What Causes Falls in Elderly

August 21, 2017

Did you know that more than 1 in 4 aging adults will fall each year in the United States? And those who have fallen once are twice as likely to fall again. 

The chances of seniors falling and being seriously injured during that fall significantly increase with age. Identifying fall risk factors with your aging loved ones and taking precautionary measures will increase their longevity and provide peace of mind to families. 

Here are five causes of falls, according to BrightStar Care: 

1. Impaired vision
Cataracts and glaucoma alter depth perception, visual acuity, peripheral vision and susceptibility to glare.

What’s the solution? 
  • Add color and contrast to identify objects, such as grab bars and handrails.
  • Have your vision and hearing checked each year or any time you notice a change.

More fall prevention tips and resources.

2. Home hazards
Most homes are full of falling hazards.

What’s the solution? 

  • Remove or fix things you could trip over, such as raised doorway thresholds, throw rugs or loose carpet.
  • Add grab bars in the bathroom, and install proper railings on both sides of stairways.
  • Keep paths clear of electrical cords and clutter.
  • Use nonskid floor wax, and wipe up spills right away.
  • Keep your house well-lit. Use night-lights (or keep overhead light on at night) in hallways and bathrooms.
  • Put sturdy handrails on stairways. Make sure you have a light at the top and bottom of the stairs.
  • Store things on lower shelves so you don’t have to climb or reach high.

3. Medication
Many drugs (i.e. sedatives, anti-depressants) reduce mental alertness, affect balance and gait and cause drops in systolic blood pressure while standing. Mixing certain medications increases these effects, causing falls.

What’s the solution? 

  • Have a home care professional carefully monitor medications and interactions.
  • Know the side effects of the medicines you take. Ask your doctor if the medicines you take can affect your balance. For instance, sleeping pills and some medicines for anxiety can affect your balance.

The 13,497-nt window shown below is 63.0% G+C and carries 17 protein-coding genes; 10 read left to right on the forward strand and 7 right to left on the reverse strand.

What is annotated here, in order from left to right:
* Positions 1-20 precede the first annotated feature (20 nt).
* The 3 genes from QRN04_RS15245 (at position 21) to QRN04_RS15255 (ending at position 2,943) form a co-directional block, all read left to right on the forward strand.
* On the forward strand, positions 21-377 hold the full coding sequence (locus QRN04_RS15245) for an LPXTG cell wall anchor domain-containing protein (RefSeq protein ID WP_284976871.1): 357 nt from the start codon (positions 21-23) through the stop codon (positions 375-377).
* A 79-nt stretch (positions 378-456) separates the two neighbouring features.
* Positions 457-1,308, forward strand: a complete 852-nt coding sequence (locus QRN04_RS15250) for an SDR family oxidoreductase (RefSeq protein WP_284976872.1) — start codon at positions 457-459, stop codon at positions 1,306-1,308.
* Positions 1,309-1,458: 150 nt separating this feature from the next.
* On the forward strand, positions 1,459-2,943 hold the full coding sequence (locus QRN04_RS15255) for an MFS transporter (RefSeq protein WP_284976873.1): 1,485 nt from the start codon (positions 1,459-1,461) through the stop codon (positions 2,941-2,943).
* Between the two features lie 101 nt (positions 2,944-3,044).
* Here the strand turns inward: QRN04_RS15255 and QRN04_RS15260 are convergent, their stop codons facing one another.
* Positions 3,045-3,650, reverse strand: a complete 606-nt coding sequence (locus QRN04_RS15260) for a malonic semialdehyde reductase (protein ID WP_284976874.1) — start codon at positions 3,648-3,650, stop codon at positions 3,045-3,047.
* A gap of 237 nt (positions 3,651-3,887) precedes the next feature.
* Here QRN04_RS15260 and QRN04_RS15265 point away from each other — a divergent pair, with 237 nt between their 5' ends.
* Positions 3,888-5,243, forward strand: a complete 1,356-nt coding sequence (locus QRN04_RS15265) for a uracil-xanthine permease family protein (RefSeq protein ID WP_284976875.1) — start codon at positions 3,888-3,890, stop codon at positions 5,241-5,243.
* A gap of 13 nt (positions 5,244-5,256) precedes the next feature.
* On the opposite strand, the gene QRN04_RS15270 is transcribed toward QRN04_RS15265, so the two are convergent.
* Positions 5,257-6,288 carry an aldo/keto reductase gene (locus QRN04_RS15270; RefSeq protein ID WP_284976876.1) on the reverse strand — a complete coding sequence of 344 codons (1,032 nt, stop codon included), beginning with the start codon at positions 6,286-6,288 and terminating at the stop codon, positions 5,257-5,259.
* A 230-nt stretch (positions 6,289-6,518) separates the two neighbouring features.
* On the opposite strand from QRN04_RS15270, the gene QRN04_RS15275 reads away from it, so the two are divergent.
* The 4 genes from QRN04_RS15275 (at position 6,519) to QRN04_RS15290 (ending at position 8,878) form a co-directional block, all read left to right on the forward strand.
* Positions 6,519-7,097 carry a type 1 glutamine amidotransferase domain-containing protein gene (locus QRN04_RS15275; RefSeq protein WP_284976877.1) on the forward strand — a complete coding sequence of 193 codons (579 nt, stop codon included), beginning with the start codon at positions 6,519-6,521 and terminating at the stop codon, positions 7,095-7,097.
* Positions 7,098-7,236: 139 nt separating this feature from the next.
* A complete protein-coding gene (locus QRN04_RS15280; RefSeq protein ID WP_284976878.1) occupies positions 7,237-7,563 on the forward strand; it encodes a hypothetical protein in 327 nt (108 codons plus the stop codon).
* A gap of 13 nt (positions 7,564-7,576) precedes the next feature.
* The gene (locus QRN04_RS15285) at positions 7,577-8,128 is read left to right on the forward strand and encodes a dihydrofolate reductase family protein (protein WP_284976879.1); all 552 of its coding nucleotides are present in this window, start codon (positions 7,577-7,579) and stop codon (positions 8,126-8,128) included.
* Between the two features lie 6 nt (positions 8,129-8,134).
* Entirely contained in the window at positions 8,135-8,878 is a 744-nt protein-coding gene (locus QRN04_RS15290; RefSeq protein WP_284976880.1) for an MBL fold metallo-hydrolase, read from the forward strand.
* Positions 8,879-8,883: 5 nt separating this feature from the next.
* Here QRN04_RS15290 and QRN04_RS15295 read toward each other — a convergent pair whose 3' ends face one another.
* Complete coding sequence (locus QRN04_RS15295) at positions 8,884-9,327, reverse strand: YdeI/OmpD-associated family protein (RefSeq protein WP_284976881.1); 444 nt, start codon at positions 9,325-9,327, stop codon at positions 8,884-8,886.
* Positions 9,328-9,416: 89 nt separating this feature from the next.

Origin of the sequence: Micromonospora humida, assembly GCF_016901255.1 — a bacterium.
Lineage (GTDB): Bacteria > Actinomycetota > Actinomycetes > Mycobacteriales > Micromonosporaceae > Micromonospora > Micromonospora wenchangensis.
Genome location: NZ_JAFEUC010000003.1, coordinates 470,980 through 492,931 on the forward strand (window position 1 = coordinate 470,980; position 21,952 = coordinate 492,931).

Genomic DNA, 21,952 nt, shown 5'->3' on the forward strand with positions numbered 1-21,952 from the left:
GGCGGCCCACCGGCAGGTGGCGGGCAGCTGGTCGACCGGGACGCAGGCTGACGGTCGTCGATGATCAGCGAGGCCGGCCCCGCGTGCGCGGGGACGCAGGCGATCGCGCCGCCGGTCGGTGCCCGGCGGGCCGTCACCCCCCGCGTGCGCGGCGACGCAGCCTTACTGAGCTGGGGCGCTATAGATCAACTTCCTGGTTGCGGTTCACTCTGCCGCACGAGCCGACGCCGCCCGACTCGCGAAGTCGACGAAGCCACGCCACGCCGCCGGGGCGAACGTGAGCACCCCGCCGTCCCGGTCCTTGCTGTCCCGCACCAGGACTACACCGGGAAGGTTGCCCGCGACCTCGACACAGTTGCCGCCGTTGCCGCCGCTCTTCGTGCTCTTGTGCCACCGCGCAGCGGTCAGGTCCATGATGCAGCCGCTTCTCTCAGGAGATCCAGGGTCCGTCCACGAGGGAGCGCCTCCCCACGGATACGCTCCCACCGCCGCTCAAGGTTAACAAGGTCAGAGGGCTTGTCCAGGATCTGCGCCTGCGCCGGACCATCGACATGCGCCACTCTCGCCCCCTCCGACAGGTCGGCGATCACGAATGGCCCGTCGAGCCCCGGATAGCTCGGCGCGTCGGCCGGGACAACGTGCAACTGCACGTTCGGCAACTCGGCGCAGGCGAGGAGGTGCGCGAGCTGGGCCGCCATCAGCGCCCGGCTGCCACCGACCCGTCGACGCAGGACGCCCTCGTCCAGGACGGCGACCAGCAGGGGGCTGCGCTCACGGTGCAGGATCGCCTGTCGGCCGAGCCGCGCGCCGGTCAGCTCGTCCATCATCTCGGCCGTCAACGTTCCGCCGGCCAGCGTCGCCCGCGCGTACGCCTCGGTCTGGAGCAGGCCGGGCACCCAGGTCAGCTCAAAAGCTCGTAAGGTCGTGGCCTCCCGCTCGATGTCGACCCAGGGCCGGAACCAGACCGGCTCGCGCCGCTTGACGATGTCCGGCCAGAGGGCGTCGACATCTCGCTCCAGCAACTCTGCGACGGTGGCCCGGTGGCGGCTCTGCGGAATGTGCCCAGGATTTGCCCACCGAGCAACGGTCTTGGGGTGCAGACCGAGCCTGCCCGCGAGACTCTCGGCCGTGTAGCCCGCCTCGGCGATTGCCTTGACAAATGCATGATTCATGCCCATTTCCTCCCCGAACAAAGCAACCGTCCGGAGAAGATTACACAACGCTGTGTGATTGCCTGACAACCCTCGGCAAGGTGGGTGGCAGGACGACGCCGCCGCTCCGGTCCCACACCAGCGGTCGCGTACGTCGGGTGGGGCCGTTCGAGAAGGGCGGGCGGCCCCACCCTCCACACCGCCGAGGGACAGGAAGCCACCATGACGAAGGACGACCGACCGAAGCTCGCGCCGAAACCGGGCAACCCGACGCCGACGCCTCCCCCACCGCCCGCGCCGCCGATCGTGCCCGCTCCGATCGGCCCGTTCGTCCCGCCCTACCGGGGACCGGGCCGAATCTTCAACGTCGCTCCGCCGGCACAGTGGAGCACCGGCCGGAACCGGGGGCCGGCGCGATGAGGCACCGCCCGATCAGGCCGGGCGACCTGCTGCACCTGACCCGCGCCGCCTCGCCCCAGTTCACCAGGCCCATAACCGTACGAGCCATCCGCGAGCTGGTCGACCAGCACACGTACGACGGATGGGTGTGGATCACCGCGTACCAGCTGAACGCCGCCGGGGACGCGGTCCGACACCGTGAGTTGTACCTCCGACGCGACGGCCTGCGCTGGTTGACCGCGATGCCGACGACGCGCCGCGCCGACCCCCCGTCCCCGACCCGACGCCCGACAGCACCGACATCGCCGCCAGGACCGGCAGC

• If you take two or more medicines, talk to your doctor about how they work together. Sometimes combinations of medicines can cause dizziness or sleepiness. Either of these can lead to a fall.

4. Weakness, low balance
Weakness and lack of mobility leads to many falls.

What’s the solution? 

  • Exercise regularly to boost strength and muscle tone. Practicing these each day can help you stay active and independent.
  • Wear low-heeled shoes that fit well and give your feet good support. Use footwear with nonskid shoes.
  • If you use a walker or cane, make sure it is fitted to you. If you use a cane, replace the rubber tip when it becomes worn.

5. Chronic conditions
Parkinson’s, heart disease, and other conditions increase the risk of falling.

What’s the solution? 

  • Enlist specially-trained caregivers to ensure that clients follow their treatment plans, assist them to doctor appointments and recognize red flags.
  • If you live alone, think about wearing an alert device that will bring help in case you fall and can’t get up. Or carry a cordless or cell phone with you from room to room.

At BrightStar Care®, we take a unique approach to decreasing risk factors for falls in older adults by pairing our unmatched clinical expertise with key education resources to help and empower families. One such resource is “Speak Up: Reduce Your Risk of Falling” published by the Joint Commission which highlights the major reasons why older people fall and very tactical steps you can take to help reduce the likelihood of a fall occurring. 

If you believe your loved one who might be at risk of falling, contact us or call 866.618.7827 today for a free in-home assessment to identify risk factors and provide a comprehensive plan on how to decrease their likelihood of experiencing a fall. 

1Source: CDC